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International Journal of Photoenergy
Volume 2017, Article ID 1356851, 13 pages
Review Article

Monitoring, Diagnosis, and Power Forecasting for Photovoltaic Fields: A Review

1Department of Electrical Engineering and Information Technology (DIETI), University of Naples Federico II, Via Claudio 21, 80125 Naples, Italy
2Department of Génie Electrique, Faculty of Technologies, University of M’Sila, BP 166, Ichbelia, M’Sila, Algeria
3Department of Engineering and Architecture, University of Trieste, Piazzale Europa 1, 34127 Trieste, Italy
4Renewable Energy Laboratory, Faculty of Sciences and Technology, Jijel University, Jijel, Algeria
5School of Electronic, Electrical and Systems Engineering, University of Birmingham, Gisbert Kapp Building, Edgbaston, Birmingham B15 2TT, UK

Correspondence should be addressed to P. Guerriero; ti.aninu@oreirreug.igiulreip

Received 2 September 2016; Accepted 14 December 2016; Published 11 January 2017

Academic Editor: Wilfried G. J. H. M. Van Sark

Copyright © 2017 S. Daliento et al. This is an open access article distributed under the Creative Commons Attribution License, which permits unrestricted use, distribution, and reproduction in any medium, provided the original work is properly cited.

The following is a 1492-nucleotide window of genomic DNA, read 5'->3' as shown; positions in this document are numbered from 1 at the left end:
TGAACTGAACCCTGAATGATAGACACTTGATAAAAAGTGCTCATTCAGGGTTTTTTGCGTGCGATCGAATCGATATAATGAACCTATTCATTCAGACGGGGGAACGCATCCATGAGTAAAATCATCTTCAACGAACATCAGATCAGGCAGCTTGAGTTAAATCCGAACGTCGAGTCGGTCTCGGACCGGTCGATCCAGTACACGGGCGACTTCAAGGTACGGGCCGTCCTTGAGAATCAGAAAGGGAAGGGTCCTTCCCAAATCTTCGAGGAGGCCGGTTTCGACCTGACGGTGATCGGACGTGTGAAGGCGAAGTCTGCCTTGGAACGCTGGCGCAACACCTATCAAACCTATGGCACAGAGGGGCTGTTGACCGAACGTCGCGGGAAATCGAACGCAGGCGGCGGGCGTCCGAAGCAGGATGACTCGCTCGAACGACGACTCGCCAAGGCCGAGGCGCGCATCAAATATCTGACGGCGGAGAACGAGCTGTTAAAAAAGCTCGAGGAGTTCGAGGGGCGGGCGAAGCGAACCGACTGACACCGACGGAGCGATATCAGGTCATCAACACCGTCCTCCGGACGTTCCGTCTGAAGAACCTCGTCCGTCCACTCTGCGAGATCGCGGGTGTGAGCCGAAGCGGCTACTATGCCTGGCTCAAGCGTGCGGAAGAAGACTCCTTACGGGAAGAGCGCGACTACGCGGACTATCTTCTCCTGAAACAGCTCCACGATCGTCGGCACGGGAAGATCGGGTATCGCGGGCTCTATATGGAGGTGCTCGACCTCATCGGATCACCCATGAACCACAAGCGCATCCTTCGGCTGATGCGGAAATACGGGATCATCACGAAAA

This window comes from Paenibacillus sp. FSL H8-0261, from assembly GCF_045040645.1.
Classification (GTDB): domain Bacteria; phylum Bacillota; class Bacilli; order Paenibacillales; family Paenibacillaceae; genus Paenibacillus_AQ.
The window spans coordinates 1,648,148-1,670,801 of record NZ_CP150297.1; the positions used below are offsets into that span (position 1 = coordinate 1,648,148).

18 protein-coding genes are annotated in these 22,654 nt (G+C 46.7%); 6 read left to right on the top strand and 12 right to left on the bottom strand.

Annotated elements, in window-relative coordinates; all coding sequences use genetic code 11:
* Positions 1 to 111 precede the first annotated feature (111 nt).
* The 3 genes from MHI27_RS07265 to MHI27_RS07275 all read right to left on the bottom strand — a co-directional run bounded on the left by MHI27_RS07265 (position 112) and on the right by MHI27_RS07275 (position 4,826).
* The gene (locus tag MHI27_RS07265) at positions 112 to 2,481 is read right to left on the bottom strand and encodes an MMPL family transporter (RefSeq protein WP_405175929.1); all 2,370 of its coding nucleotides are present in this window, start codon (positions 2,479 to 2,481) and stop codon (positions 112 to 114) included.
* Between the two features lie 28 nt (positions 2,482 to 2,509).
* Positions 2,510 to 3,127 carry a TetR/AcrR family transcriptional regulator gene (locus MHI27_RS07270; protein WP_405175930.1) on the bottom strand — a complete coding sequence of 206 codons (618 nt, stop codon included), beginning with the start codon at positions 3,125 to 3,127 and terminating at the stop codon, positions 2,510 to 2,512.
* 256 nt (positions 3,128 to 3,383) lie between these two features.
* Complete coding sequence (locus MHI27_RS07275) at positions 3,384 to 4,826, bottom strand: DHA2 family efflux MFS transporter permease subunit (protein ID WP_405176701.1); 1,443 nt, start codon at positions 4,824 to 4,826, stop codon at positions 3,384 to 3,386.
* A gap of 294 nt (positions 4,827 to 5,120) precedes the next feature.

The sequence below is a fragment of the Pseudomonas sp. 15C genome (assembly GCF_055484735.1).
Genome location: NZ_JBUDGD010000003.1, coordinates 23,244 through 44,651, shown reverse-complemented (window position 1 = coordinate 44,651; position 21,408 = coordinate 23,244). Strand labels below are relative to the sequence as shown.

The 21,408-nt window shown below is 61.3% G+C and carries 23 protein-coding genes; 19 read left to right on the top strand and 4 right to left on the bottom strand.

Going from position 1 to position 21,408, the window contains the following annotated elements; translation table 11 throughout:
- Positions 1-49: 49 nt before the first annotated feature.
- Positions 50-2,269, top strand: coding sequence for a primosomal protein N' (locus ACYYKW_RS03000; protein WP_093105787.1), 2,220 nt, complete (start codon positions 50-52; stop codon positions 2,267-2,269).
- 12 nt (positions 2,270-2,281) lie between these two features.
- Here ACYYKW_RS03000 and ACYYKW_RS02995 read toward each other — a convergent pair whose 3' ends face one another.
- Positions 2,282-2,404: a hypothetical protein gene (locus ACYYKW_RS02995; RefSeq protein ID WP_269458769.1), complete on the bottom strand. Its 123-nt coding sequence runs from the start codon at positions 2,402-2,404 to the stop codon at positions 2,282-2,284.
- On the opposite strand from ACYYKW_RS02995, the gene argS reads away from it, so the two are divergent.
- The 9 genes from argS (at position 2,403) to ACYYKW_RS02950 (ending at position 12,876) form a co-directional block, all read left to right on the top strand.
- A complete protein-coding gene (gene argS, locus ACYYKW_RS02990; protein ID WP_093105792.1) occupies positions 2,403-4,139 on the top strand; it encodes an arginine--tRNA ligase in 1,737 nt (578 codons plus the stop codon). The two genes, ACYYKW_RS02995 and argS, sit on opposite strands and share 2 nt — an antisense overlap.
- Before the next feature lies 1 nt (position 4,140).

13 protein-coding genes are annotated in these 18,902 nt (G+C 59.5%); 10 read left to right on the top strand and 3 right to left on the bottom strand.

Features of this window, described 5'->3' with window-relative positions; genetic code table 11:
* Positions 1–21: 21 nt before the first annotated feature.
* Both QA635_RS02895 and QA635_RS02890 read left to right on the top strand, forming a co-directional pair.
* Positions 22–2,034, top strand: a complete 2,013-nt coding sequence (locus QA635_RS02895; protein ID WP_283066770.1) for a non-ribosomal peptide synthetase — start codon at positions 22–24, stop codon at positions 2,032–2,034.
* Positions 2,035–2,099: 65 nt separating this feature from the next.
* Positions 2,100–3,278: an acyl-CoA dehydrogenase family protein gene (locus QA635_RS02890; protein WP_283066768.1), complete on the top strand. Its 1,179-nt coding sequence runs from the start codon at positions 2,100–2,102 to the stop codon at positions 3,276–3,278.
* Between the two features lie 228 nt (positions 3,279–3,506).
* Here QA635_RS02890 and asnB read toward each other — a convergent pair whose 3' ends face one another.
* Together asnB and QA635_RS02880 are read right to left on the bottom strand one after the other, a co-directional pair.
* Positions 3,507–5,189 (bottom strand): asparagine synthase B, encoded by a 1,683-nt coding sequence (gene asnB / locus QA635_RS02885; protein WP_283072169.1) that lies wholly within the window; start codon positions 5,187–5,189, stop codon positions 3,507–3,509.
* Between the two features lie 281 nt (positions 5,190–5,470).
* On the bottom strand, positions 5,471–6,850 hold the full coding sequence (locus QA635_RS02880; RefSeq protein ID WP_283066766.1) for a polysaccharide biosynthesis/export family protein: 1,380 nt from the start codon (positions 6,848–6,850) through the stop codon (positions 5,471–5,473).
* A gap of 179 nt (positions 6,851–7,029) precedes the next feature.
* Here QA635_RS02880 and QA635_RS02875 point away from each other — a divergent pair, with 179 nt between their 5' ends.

A wide literature review of recent advance on monitoring, diagnosis, and power forecasting for photovoltaic systems is presented in this paper. Research contributions are classified into the following five macroareas: (i) electrical methods, covering monitoring/diagnosis techniques based on the direct measurement of electrical parameters, carried out, respectively, at array level, single string level, and single panel level with special consideration to data transmission methods; (ii) data analysis based on artificial intelligence; (iii) power forecasting, intended as the ability to evaluate the producible power of solar systems, with emphasis on temporal horizons of specific applications; (iv) thermal analysis, mostly with reference to thermal images captured by means of unmanned aerial vehicles; (v) power converter reliability especially focused on residual lifetime estimation. The literature survey has been limited, with some exceptions, to papers published during the last five years to focus mainly on recent developments.